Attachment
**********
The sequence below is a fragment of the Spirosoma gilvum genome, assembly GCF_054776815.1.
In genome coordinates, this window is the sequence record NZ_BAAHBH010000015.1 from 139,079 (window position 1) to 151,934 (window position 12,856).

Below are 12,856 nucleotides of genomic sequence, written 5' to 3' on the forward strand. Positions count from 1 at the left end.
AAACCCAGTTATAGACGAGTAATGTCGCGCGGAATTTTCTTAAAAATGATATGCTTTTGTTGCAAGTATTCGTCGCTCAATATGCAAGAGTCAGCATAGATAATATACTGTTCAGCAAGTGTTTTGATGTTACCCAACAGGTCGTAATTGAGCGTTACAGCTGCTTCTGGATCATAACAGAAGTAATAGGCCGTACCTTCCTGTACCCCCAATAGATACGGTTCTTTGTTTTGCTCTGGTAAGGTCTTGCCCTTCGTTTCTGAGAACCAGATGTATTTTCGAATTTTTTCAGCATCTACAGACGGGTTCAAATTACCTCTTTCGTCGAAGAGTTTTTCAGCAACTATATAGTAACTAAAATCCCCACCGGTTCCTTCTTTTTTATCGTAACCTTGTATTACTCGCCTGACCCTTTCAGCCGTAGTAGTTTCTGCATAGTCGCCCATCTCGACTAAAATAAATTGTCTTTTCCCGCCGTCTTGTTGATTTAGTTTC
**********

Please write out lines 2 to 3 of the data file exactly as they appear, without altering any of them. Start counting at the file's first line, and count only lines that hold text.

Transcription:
In genome coordinates, this window is the sequence record NZ_BAAHBH010000015.1 from 139,079 (window position 1) to 151,934 (window position 12,856).

Below are 12,856 nucleotides of genomic sequence, written 5' to 3' on the forward strand. Positions count from 1 at the left end.